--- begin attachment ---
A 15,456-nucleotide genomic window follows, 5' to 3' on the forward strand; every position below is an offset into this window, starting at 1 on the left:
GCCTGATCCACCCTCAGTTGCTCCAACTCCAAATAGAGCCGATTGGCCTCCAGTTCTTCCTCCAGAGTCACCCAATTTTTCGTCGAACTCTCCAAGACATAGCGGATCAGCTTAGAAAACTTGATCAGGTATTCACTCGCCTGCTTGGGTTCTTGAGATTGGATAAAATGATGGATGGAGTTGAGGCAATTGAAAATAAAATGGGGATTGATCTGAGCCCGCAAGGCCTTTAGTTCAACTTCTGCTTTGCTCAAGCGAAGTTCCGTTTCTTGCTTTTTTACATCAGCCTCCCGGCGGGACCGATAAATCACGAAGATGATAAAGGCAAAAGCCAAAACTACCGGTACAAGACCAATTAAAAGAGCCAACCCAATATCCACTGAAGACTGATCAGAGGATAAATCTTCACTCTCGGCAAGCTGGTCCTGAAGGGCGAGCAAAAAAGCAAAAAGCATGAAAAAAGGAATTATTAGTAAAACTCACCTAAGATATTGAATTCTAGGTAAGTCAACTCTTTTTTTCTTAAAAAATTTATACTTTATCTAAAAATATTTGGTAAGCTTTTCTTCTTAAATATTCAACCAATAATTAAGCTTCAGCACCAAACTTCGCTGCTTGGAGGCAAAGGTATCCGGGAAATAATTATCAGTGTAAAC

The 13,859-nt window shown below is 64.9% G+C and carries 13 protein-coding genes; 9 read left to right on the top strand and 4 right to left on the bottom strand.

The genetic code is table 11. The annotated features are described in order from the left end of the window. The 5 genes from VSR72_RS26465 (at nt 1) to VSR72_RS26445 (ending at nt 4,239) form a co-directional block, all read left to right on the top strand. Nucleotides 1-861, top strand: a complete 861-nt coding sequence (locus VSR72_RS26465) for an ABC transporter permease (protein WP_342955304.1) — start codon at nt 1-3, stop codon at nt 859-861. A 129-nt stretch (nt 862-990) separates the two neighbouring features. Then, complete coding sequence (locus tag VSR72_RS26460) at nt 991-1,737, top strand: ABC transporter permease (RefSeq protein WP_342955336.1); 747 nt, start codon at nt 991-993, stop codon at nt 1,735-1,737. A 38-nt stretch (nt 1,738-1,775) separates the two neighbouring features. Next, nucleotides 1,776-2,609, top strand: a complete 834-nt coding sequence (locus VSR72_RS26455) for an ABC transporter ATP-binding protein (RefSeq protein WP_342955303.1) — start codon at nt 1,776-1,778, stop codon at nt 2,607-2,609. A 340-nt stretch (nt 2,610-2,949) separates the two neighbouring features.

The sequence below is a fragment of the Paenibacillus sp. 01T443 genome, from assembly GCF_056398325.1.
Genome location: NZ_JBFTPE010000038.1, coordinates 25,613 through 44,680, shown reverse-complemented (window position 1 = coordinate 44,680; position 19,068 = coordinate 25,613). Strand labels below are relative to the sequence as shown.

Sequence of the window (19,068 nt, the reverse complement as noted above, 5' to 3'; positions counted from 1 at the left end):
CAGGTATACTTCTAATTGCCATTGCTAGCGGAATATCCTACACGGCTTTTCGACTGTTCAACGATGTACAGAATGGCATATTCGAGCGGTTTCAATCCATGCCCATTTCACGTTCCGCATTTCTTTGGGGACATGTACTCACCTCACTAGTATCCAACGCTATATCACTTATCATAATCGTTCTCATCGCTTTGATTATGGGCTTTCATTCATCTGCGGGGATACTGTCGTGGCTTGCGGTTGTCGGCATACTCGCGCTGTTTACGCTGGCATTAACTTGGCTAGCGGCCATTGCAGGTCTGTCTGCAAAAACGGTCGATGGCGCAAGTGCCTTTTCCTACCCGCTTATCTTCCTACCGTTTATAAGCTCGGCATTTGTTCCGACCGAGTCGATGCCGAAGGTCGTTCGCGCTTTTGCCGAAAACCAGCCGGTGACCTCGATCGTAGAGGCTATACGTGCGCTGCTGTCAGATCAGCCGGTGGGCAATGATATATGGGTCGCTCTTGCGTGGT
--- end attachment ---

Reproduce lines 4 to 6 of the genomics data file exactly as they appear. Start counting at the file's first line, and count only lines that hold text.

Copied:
The genetic code is table 11. The annotated features are described in order from the left end of the window. The 5 genes from VSR72_RS26465 (at nt 1) to VSR72_RS26445 (ending at nt 4,239) form a co-directional block, all read left to right on the top strand. Nucleotides 1-861, top strand: a complete 861-nt coding sequence (locus VSR72_RS26465) for an ABC transporter permease (protein WP_342955304.1) — start codon at nt 1-3, stop codon at nt 859-861. A 129-nt stretch (nt 862-990) separates the two neighbouring features. Then, complete coding sequence (locus tag VSR72_RS26460) at nt 991-1,737, top strand: ABC transporter permease (RefSeq protein WP_342955336.1); 747 nt, start codon at nt 991-993, stop codon at nt 1,735-1,737. A 38-nt stretch (nt 1,738-1,775) separates the two neighbouring features. Next, nucleotides 1,776-2,609, top strand: a complete 834-nt coding sequence (locus VSR72_RS26455) for an ABC transporter ATP-binding protein (RefSeq protein WP_342955303.1) — start codon at nt 1,776-1,778, stop codon at nt 2,607-2,609. A 340-nt stretch (nt 2,610-2,949) separates the two neighbouring features.

The sequence below is a fragment of the Paenibacillus sp. 01T443 genome, from assembly GCF_056398325.1.
Genome location: NZ_JBFTPE010000038.1, coordinates 25,613 through 44,680, shown reverse-complemented (window position 1 = coordinate 44,680; position 19,068 = coordinate 25,613). Strand labels below are relative to the sequence as shown.